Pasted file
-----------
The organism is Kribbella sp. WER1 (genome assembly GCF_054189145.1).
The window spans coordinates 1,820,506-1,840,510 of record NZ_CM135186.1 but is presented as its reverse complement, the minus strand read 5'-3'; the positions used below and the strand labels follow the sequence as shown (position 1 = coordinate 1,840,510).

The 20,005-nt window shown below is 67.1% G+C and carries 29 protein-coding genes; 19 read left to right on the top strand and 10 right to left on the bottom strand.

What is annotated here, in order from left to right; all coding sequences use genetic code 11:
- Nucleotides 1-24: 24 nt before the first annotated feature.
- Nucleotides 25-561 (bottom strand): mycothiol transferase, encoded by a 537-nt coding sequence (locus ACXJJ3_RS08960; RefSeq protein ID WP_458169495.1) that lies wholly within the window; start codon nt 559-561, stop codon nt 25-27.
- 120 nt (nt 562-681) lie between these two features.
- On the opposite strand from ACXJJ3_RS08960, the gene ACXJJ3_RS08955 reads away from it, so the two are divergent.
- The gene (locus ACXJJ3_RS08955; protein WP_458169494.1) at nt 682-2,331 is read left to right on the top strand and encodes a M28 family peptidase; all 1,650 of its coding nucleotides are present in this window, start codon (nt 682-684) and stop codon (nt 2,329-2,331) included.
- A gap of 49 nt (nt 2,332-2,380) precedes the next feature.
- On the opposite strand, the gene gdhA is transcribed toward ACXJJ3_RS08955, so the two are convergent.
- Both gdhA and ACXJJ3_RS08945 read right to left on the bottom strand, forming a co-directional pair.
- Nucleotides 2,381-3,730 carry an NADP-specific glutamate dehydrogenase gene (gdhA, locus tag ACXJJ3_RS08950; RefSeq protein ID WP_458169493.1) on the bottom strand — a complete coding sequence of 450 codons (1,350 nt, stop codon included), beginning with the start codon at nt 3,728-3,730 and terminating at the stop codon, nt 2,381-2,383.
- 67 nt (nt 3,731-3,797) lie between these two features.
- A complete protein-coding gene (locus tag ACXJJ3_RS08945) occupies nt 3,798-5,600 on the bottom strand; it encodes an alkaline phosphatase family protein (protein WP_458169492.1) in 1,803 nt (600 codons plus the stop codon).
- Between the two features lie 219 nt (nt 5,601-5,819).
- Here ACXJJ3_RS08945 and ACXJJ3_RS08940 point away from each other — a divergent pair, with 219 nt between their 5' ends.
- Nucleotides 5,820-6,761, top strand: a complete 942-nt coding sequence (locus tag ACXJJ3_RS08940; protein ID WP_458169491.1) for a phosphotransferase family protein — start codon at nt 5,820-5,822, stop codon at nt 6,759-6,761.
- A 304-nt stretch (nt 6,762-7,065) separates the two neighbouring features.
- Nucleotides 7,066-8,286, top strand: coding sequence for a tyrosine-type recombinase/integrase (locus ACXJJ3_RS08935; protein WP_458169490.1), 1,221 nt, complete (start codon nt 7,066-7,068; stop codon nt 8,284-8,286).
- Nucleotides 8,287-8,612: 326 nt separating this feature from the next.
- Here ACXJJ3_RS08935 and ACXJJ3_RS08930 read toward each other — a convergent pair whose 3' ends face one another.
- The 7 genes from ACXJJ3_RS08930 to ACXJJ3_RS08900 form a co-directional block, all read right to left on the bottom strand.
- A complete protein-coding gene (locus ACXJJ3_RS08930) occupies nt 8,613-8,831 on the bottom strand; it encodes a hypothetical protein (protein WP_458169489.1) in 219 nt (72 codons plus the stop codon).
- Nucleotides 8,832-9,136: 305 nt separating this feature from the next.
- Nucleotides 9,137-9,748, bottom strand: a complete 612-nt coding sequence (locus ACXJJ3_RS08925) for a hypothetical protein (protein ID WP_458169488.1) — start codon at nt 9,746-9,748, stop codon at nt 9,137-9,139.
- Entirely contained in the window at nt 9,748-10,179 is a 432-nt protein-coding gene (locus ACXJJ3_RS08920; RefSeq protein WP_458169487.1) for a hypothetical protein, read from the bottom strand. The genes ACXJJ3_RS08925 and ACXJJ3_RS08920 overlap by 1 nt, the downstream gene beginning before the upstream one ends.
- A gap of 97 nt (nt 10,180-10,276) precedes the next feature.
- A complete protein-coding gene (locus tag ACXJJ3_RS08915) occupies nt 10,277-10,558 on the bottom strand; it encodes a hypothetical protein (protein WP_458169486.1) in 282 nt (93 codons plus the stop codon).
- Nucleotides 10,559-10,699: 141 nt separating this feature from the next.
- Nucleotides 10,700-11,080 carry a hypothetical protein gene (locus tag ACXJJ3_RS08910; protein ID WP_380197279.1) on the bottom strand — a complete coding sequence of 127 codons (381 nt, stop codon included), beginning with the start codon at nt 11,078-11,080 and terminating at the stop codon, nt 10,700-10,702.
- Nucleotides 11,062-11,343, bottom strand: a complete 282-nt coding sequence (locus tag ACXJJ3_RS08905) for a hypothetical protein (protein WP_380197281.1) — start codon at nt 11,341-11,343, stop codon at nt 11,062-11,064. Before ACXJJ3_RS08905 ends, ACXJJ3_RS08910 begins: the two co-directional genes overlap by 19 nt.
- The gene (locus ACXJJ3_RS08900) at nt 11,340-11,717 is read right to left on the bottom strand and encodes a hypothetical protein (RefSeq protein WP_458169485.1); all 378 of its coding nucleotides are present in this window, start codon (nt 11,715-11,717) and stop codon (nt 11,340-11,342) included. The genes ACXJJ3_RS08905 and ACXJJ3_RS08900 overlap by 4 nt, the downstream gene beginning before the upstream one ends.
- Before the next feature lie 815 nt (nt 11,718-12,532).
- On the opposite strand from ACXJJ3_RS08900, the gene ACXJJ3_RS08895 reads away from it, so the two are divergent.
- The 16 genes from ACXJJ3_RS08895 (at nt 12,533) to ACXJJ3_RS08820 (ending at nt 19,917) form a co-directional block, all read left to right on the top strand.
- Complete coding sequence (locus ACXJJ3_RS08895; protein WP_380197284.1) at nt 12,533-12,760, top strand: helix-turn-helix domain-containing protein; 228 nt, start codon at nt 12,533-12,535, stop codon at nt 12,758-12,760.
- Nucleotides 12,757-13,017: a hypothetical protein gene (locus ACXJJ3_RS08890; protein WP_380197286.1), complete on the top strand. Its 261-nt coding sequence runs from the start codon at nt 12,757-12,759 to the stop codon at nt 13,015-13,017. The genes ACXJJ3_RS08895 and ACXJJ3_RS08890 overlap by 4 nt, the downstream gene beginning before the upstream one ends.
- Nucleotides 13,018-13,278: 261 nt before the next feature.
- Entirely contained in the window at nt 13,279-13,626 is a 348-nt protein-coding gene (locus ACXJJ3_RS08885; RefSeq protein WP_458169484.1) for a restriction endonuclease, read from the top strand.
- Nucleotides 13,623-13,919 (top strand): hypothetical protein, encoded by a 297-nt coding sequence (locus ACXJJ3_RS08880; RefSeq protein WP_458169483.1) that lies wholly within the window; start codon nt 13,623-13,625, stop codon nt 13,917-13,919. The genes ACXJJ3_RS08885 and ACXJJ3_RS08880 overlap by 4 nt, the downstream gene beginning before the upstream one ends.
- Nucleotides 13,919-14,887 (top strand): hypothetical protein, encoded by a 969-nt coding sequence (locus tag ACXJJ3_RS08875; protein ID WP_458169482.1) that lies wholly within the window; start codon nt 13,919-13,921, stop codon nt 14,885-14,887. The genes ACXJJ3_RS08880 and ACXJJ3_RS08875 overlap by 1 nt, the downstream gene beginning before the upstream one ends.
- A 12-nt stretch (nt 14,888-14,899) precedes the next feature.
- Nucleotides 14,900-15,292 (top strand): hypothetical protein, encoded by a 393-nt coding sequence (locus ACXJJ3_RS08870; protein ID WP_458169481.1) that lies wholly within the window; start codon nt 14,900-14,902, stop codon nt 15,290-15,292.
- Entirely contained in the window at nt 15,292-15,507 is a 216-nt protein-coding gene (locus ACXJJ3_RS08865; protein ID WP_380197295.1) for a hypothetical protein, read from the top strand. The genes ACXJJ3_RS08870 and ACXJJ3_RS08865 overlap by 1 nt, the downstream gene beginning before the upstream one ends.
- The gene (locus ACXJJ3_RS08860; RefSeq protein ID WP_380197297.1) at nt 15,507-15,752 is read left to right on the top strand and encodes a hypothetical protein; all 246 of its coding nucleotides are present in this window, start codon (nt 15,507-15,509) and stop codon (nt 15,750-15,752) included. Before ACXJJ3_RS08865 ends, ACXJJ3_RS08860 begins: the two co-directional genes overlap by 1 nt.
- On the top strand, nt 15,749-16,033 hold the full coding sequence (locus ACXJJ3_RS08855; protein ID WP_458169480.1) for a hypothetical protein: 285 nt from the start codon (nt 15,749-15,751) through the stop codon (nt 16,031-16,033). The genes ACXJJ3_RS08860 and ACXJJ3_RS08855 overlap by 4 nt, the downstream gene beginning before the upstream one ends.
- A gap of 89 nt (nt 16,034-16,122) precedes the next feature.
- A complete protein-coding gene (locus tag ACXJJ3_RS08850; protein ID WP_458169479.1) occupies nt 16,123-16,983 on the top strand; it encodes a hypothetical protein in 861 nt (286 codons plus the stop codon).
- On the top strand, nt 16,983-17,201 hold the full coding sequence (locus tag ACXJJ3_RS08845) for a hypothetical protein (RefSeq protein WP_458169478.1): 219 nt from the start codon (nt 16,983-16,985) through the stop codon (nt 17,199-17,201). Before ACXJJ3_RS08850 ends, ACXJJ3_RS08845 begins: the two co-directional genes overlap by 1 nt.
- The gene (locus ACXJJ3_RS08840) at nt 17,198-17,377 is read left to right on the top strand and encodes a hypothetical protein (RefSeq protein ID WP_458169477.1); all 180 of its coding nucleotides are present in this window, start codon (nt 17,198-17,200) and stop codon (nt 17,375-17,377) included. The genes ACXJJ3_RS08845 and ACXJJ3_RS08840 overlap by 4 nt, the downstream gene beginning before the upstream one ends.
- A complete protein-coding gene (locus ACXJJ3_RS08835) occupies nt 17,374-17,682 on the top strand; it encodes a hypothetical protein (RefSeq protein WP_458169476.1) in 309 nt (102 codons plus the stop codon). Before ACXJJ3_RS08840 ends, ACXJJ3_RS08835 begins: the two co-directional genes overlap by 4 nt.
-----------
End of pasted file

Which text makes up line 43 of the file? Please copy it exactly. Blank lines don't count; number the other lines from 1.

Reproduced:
- A 12-nt stretch (nt 14,888-14,899) precedes the next feature.